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Lizie Wan / Lucy Wan / Fair Lizzie

[ Roud 234 ; Child 51 ; Ballad Index C051 ; trad.]

This incest and murder ballad was collected by F.J. Child as #51 and was included by Ralph Vaughan Williams and A.L. Lloyd in their Penguin Book of English Folk Songs. Their source are Ella Bull and W. Percy Merrick who collected it in 1904 from Mrs Charlotte Dann of Cottenham, Cambridgeshire.

Martin Carthy learned Lucy Wan from A.L. Lloyd and sang it unaccompanied in 1967 on his and Dave Swarbrick's album Byker Hill; This was also reissued on their compilation album Selections. Carthy sings very similar words, but to a different tune, on his and Dave Swarbrick's 1992 album Skin and Bone; this track was also included on the 4CD anthology The Carthy Chronicles. They also played Lucy Wan on their 1992 video 100 Not Out.

Martin Carthy commented in the Byker Hill sleeve notes:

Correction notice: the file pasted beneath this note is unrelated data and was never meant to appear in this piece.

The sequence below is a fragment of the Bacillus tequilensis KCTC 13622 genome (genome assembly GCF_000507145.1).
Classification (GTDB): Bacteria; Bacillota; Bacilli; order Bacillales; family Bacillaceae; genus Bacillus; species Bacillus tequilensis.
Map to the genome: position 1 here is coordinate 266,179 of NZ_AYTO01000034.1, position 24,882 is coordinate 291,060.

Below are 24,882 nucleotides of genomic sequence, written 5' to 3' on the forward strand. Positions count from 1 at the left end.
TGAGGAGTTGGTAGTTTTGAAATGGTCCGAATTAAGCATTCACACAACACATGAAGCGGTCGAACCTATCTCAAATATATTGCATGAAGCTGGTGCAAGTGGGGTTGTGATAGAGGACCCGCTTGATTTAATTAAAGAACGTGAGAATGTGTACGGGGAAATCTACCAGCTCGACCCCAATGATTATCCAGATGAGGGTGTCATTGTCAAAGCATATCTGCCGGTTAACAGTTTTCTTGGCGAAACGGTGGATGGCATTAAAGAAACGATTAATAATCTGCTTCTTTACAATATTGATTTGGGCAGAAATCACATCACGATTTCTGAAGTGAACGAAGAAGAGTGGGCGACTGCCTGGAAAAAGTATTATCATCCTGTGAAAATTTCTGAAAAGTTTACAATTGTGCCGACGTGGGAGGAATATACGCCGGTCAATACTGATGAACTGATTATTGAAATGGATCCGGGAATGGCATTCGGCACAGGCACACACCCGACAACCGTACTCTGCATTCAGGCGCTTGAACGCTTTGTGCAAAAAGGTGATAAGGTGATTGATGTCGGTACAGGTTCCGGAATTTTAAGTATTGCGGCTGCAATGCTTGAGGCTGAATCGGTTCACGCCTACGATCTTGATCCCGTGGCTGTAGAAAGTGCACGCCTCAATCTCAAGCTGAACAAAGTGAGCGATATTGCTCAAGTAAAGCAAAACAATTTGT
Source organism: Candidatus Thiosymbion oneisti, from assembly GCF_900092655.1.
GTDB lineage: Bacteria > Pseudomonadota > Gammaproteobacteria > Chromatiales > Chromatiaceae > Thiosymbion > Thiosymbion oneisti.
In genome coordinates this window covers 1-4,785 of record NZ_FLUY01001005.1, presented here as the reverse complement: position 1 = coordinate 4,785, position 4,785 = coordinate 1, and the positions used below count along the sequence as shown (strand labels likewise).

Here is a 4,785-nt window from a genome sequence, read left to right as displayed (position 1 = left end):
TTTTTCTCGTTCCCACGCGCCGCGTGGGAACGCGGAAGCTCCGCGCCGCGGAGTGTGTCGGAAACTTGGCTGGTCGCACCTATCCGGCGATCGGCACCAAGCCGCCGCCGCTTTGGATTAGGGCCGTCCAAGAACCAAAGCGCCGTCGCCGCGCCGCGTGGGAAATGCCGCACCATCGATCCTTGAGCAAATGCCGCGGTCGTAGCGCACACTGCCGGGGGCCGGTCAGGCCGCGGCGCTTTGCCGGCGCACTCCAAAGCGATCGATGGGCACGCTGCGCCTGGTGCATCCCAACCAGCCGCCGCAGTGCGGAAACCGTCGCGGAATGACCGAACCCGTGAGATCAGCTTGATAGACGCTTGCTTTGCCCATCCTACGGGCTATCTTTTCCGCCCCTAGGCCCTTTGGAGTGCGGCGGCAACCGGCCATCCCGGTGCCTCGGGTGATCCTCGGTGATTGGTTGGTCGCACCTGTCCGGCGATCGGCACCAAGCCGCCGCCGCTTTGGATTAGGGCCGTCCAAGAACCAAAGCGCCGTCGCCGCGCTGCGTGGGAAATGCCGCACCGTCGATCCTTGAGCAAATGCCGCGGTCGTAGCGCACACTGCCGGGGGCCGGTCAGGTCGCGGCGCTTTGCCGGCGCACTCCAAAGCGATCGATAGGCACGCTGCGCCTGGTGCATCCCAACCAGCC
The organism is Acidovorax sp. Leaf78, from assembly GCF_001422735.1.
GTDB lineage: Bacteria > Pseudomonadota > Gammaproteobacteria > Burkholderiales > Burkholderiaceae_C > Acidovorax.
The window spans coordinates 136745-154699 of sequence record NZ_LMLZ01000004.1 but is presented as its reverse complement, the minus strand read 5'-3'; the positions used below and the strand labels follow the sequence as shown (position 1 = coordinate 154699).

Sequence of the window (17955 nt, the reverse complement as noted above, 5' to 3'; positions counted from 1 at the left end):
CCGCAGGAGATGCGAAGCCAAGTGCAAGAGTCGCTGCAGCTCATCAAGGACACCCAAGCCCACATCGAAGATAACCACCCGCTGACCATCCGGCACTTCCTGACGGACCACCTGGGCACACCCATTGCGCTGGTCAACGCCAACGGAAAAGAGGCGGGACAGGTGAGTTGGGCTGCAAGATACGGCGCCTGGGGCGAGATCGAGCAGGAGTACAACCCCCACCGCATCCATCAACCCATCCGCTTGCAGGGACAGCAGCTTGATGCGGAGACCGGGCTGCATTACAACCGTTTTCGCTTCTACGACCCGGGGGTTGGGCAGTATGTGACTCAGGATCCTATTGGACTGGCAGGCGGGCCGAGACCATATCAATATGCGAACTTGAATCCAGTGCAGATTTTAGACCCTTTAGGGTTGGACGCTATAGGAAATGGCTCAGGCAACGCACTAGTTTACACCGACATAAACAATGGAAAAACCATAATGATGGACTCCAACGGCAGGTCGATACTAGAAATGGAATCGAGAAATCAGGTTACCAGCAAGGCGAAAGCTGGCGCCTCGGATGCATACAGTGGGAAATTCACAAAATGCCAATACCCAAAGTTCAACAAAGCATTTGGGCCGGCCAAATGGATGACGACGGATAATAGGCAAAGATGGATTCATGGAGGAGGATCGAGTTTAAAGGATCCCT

There is a rather dreamlike ballad called Two Brothers (Child 49) in which two start wrestling in play and one is accidentally stabbed by the other's dagger and dies. Earlier versions suggest that in fact the brothers were quarrelling over possession of a bit of land, but in earlier versions still the implication is that they were each jealous of their sister. The bloodstained killer is interrogated and at first makes evasive answers but finally confesses to the deed. In the ballad called Edward also the young man makes excuses about the bloodstains on his clothes but eventually admits to having killed his brother after an argument about the “breaking of a little bush that should have been a tree”—this was explained to Cecil Sharp as meaning the de-flowering of a girl. Lucy Wan is close to the form of the original story on which the two later ballads are based. It is a powerful reflection of the intuitive (or neurotic) horror of incest so persistent in the primitive mind. The dialogue form of the ballad is very ancient; likewise the curious rigid tune, in the Fa or Lydian mode. Possibly the tune came to us from Ireland where the Fa mode is more common than in England but in any case belongs to the general old European stock of melodies (although Fa is now very uncommon except in parts of Spain, one district in Slovakia, and some Cantons of Switzerland) and there is reason to believe that in former times it was the general peasant mode par excellence. A.L. Lloyd, from whom the song was learned, says that in the course of singing it over some thirty years he has emphasised the Lydian starkness of the tune and has also mildly adapted the original (and somewhat scrappy) text.